I, like many, have been using OS X Yosemite for almost a month now. While there is a wide range of opinion on the direction of Apple’s flatter design, one thing I have appreciated is the stability and speed of the new OS. For the most part it works as advertised and sometimes even a little better.
However, there is one annoying bug that I have run into — loosing connection with my mail server from the Mail.app. When this happens, it is like my Mac knows nothing about the name of my mail server. In Terminal a simple ping command returns the response that the server can't be found or that it isn't responding. What this requires me to do is to restart my Mac. So far, my best stretch has been three full days without running into this bug. It is starting to bug me (a bug, bugging me... how ironic) as I used to go weeks without even thinking about restarting my Mac. But when you can no longer send or receive email, it’s a problem.
It has been said that Apple is the iPhone company and not much more. While the latter can be debated, the fact is the fate of Apple’s sales volumes, revenues and income are all predicated on how iPhone sales perform. Apple may not be just the iPhone company, but it can not help but be viewed that way.
Microsoft recently announced its next major operating system will be called Windows 10 and not, as many of us mere mortals would expect, Windows 9. The current name of Microsoft’s flagship operating system is Windows 8, so the logical next major jump would be to call it Windows 9, right? But then again this is Microsoft, so using logic does not always apply.
CarPlay, Apple's solution to interacting with your iPhone, while you are interacting with the road is now in the wild and available for purchase. Pioneer and Alpine Audio offer solutions that promise to truly bring the iPhone to life in your car. Apple claims it is the best iPhone experience on four wheels. Considering CarPlay is from Apple, it should certainly be the best iPhone+Car experience in a car, but is it?
Apple's foray into partnering with hardware vendors would seem an odd fit for the company that strives to bring only its hardware and software combo to the market. Taking an iOS-level software package and having it run on third party hardware seems Androidian at best. But Apple may have had little choice. Either Apple went it alone and developed one take-it-or-leave-it Apple device, or partner. In the care audio aftermarket, Apple made the right move, as the car audio market is rife with it's own odd solution set. But with only Alpine and Pioneer to choose from, are either it worth the price? The base Pioneer SPH series can be had for around $600 from most online or brick and mortar retailers. Alpine's iLX-007 comes in with an $800 retail price, but it too can be found for around $600 installed.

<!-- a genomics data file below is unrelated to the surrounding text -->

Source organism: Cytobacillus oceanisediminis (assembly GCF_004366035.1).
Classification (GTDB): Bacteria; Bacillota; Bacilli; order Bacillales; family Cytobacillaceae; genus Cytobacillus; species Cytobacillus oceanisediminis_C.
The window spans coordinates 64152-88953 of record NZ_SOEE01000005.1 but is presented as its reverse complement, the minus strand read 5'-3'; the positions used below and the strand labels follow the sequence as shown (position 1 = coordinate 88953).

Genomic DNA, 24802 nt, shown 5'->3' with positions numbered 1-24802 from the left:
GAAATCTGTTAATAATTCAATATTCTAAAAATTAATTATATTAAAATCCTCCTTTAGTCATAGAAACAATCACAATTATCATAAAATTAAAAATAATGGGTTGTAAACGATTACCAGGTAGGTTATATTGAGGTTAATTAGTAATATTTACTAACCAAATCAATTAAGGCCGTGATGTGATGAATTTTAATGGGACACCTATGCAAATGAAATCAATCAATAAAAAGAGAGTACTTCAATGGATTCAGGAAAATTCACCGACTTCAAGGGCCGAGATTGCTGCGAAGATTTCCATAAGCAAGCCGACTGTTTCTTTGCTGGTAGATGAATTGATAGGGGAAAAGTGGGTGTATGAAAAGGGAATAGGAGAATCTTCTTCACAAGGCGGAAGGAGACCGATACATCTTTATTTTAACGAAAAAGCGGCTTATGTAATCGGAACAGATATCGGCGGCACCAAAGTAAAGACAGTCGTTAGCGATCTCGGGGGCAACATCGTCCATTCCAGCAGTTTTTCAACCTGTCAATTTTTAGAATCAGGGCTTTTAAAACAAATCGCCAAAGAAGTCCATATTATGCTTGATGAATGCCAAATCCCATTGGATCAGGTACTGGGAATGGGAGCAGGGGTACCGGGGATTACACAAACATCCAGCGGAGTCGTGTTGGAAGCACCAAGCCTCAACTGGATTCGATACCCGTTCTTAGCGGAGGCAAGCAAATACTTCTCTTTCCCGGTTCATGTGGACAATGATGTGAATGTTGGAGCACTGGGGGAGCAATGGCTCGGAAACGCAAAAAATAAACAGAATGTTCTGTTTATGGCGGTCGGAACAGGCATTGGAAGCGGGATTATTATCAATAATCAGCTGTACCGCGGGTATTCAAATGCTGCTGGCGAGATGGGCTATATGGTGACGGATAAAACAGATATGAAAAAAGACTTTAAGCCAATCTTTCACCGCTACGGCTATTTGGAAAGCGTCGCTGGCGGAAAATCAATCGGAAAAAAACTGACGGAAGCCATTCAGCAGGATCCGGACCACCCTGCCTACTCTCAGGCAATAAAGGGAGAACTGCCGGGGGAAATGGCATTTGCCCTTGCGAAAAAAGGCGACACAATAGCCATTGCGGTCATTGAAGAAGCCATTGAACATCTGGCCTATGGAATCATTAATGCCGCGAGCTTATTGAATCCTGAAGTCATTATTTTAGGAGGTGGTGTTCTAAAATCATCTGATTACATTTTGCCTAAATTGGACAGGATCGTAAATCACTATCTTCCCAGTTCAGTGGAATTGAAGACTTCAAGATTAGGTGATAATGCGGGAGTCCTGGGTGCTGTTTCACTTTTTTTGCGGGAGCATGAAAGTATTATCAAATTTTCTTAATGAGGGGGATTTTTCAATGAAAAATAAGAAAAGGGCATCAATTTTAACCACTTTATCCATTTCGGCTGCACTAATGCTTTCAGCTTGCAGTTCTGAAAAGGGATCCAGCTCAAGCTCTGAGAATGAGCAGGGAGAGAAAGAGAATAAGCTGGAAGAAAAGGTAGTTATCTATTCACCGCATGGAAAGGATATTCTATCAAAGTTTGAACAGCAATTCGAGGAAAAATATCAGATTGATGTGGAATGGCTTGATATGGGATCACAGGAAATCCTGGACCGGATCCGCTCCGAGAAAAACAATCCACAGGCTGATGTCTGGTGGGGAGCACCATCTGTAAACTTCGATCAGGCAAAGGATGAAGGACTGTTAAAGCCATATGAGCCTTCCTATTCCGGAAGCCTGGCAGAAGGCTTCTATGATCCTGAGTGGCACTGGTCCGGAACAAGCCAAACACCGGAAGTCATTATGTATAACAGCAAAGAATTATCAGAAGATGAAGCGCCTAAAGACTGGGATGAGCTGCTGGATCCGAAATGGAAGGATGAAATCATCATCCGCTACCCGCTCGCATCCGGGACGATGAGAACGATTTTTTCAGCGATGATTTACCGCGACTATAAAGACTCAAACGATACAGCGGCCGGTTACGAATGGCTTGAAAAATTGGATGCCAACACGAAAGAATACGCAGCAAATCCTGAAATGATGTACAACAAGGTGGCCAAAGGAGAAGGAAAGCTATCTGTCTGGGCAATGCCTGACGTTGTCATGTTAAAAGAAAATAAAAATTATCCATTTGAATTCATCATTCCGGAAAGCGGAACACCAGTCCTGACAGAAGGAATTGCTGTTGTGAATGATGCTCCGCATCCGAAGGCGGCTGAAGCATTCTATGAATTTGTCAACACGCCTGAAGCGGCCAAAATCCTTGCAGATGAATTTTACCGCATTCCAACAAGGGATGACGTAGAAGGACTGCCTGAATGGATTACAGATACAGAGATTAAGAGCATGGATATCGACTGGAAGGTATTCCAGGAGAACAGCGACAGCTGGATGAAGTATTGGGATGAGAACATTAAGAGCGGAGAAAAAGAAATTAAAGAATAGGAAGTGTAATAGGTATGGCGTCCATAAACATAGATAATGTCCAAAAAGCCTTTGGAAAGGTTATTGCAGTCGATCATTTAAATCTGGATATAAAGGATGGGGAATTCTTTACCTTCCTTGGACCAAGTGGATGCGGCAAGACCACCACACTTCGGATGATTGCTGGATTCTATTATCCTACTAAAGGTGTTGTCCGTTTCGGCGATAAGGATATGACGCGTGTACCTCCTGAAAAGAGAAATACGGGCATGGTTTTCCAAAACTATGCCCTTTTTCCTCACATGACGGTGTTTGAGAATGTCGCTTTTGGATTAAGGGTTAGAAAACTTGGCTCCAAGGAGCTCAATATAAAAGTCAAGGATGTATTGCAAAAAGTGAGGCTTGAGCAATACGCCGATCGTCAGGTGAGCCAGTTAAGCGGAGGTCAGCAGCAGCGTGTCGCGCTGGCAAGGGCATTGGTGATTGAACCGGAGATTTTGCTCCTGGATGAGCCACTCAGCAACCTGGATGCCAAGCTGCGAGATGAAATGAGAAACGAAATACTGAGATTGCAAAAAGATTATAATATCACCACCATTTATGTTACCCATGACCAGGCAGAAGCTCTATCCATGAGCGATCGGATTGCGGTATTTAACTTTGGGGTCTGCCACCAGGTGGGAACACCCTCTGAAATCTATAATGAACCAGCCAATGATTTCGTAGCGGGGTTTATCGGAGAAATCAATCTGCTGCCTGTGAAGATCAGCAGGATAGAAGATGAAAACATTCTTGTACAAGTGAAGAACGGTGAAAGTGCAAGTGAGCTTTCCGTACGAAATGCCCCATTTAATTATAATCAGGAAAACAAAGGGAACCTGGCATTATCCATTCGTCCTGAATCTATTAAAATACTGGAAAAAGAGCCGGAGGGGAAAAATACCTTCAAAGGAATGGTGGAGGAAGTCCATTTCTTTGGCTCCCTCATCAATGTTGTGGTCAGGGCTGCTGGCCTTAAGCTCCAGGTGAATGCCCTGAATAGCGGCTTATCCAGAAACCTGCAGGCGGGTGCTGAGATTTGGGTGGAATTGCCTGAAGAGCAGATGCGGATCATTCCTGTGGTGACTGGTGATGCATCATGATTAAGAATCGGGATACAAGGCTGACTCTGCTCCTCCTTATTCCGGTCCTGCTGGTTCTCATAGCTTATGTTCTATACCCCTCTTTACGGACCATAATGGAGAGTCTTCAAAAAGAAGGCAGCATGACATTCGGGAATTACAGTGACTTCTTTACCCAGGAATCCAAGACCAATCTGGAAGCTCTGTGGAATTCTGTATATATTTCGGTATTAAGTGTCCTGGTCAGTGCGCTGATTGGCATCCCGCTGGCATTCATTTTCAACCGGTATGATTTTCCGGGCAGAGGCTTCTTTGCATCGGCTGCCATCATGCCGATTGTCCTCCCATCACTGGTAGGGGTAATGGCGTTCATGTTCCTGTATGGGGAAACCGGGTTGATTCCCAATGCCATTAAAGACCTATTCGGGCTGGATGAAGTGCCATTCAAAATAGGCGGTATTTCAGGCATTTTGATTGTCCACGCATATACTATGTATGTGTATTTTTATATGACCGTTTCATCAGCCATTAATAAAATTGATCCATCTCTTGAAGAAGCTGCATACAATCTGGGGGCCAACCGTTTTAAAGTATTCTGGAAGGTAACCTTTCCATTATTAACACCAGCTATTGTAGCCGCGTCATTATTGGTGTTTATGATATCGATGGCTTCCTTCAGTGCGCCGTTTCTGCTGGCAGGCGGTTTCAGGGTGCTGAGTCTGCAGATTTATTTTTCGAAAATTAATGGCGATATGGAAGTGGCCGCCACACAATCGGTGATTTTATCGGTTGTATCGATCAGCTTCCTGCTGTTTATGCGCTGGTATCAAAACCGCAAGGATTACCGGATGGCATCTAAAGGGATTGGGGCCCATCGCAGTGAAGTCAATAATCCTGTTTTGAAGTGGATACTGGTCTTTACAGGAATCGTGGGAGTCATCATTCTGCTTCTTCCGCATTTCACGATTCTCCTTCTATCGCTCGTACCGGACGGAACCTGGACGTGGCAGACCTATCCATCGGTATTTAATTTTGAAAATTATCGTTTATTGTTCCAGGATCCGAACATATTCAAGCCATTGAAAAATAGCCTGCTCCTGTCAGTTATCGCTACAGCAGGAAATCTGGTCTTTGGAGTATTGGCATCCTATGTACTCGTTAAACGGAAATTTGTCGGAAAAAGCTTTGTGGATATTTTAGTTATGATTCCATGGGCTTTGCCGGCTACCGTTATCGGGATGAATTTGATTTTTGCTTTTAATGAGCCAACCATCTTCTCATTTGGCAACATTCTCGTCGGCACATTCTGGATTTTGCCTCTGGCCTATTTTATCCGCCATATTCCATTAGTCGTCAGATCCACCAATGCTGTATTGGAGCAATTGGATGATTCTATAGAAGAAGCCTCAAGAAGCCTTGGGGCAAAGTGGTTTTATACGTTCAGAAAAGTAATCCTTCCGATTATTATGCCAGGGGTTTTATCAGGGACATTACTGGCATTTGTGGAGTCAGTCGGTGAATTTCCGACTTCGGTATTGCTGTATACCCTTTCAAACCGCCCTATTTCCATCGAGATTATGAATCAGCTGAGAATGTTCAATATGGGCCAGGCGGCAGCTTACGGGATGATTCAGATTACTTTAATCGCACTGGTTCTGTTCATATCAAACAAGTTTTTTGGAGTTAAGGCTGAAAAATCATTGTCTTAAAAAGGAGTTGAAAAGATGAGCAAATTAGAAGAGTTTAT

A lot has been said of Apple Watch, and what “starting at $350” really means. True enough, the heavier entry level model will represent the base price, but claims of Apple charging up to $10,000 for the gold edition is outrageous. Apple has never had any intention to price themselves out of any market for any reason. Giving 80% of everyone what they need 90% of the time is Apple’s silent mantra. Anything outside of that philosophy shows an utter misunderstanding of who Apple is and what they do.
With OS X Yosemite, just like with politics or religion, everyone has an opinion. Some love what Jonny Ive & Company have done to the OS X look, while others loathe it. No matter the camp which your opinion resides, here are 8 items you may have missed that have changed in OS X Yosemite:
OS X, the world’s most advanced operating system, took some large leaps forward in its latest release called Yosemite. Technology such as Continuity, Mail Drop, and users being able to send and receive phone calls via the Mac, all in a speedy new OS are great advances. But for all of Yosemite’s achievements on the tech side of the house, did it go too far with its look and feel?
It has been three years since Steve Jobs’ passing. Before his last public moments biographer Walter Isaacson recorded Steve Jobs claimed that he had “cracked the code” on how to revolutionize television.
Apple's latest iPad Air 2 is the most advanced iPad, or tablet, shipping today. Touch ID, iOS 8, an aluminum frame second to none, and the most mature app ecosystem in the world, the iPad Air 2 is in a class by itself. The competition either delivers slower systems, or an ever-changing interface (not always for the better), and a less than mature selection of apps. But Chinese publications are increasing supporting the idea that Apple will be launching a 12-inch iPad. With the iPad Air 2 acting as Apple's flagship tablet, why would Apple want to introduce a 12-inch iPad?
Apple's main competition in the 12-inch space appears to be Microsoft's Surface Pro 3. Microsoft has continued to bash away on Apple's MacBook Air through its cash laden ad campaign. To-date it is estimated Microsoft has thrown over $2 billion into their Windows 8 and Surface advertising campaigns, focusing more of it's budget on the Surface during the 2014 calendar year. Ads have steered away from the highly criticized Windows 8 software, promoting Surface's hardware features instead, such as it's kickstand, and removable keyboard. But for all of Microsoft's promotion of Surface Pro 3, Apple continues to sell record number of Mac computers. The latest rumor suggests that Surface Pro 3 is going to be discontinued in the first half of 2015, with Microsoft shifting support to their hardware partners.